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‘Why are there no glasses designed for Black people?’

London sisters fight racism by creating glasses for Black features

After realising they’d never had a pair of glasses that fit them properly, Clare and Christina Kimeze created their own eyewear brand especially for Black facial features

Sitting on her sofa watching TV series Westworld , West Londoner Clare Kimeze suddenly noticed how well a pair of glasses fit the face of African-American actor Jeffrey Wright.

In that moment, she began questioning everything she’d ever known about eyewear.

She spoke to her sister Christina, who lives in East London, and began to reflect on all the ill-fitting pairs of glasses they’d owned – ones that slip down their nose, sit awkwardly on the bridge or push up against their cheeks when they smile – and realised something wasn’t right.

“Most eyewear is made for Caucasian facial features or people in East Asia with a low and very narrow bridge,” Clare said.

“The industry has not made anything for people with Black facial features – people with a wider bridge or a very flat bridge.”

The two sisters decided to do something about this injustice for Black glasses-wearers, and three years later their eyewear company, Kimeze, was born.

‘Most of what offered on the high street is designed to a Caucasian facial average, and generally that’s not a good fit for a lot of people [in the Black community]’

To rub salt to the wound, Clare said that they soon realised that in the eyewear industry “everyone knew about it, and just accepted that that’s the way it was”.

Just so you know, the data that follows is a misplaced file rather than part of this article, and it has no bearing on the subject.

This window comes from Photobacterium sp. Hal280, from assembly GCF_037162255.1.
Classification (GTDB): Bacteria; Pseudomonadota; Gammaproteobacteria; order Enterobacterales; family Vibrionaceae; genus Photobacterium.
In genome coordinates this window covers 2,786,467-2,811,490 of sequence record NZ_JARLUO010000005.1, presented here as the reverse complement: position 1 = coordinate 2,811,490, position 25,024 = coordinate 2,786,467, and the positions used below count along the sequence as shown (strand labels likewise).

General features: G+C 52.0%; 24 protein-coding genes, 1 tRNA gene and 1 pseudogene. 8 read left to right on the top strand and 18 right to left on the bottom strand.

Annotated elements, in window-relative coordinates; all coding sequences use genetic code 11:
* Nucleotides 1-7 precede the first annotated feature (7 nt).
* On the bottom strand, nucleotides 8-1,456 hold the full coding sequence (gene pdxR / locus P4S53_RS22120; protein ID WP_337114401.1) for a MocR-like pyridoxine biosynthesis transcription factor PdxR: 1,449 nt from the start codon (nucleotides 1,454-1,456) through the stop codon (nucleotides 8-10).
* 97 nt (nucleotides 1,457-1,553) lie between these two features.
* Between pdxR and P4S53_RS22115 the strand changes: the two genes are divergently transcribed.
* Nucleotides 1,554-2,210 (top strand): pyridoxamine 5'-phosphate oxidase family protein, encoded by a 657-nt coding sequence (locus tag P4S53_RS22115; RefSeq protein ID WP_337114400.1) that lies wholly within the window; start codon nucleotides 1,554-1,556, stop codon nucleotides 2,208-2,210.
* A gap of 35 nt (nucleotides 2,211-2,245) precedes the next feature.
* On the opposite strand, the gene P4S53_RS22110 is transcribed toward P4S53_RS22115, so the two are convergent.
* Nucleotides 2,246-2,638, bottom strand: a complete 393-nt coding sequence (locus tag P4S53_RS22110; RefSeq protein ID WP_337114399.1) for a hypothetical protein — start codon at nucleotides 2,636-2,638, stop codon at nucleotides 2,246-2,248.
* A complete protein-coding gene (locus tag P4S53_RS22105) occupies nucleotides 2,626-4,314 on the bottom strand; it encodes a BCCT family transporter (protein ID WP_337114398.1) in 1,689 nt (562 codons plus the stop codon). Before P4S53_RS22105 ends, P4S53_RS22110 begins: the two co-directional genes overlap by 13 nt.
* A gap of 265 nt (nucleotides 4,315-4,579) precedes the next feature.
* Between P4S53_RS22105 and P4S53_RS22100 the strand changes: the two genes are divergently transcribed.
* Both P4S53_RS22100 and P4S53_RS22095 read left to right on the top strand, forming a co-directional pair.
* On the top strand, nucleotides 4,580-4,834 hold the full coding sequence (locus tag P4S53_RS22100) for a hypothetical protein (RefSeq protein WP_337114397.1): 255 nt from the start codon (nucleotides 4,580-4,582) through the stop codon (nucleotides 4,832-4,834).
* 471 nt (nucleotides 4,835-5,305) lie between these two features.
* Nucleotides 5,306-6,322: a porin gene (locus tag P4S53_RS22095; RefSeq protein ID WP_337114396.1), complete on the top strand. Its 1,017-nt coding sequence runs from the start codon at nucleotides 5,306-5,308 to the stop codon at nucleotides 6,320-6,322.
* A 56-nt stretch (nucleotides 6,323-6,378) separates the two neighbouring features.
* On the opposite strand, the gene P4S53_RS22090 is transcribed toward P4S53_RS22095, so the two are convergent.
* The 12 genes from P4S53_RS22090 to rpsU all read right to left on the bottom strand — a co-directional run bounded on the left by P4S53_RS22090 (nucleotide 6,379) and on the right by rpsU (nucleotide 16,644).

She added: “We went to speak to people in the industry, to opticians, we went to trade shows, spoke to lots of manufacturers, and we discovered that it was acknowledged within the industry that people with a lower, wider bridge, Black people, Brown people, are not catered for well.”

She added: “And we were pretty shocked by that, so we started to do something about it ourselves.”

Christina continued: “Some well-known companies within the optical space have started to offer wider bridge fits, but we found that a lot of them are a very crude scale-up of the frame, everything is to a much bigger frame, and that just doesn’t work for a lot of people.”

Clare explained that if you have a lower, wider nose bridge you need the acetate nose pads to be in a different position, and have a different angle and depth.

She said: “Because we’ve modelled our glasses on a range of different nose types, we specifically designed each style so that it fits a lower, wider bridge better.

“What other eyewear manufacturers are doing wrong is that they’re not being thoughtful about this particular consumer need – it’s analogous to companies that didn’t produce tights in shades other than pink, or clothing companies that only make for a narrow range of body shapes.”

The discrimination in glasses manufacture is more subtle than it might be in skin-tone products like tights, plasters or makeup, Clare and Christina explained, but it isn’t any less damaging.

They also noticed that when high street optical brands advertise their glasses with Black models, the glasses clearly don’t fit their facial features correctly.

“The crazy thing is, if you look closely at the fit on a lot of those models, it’s absolutely terrible,” Clare said.

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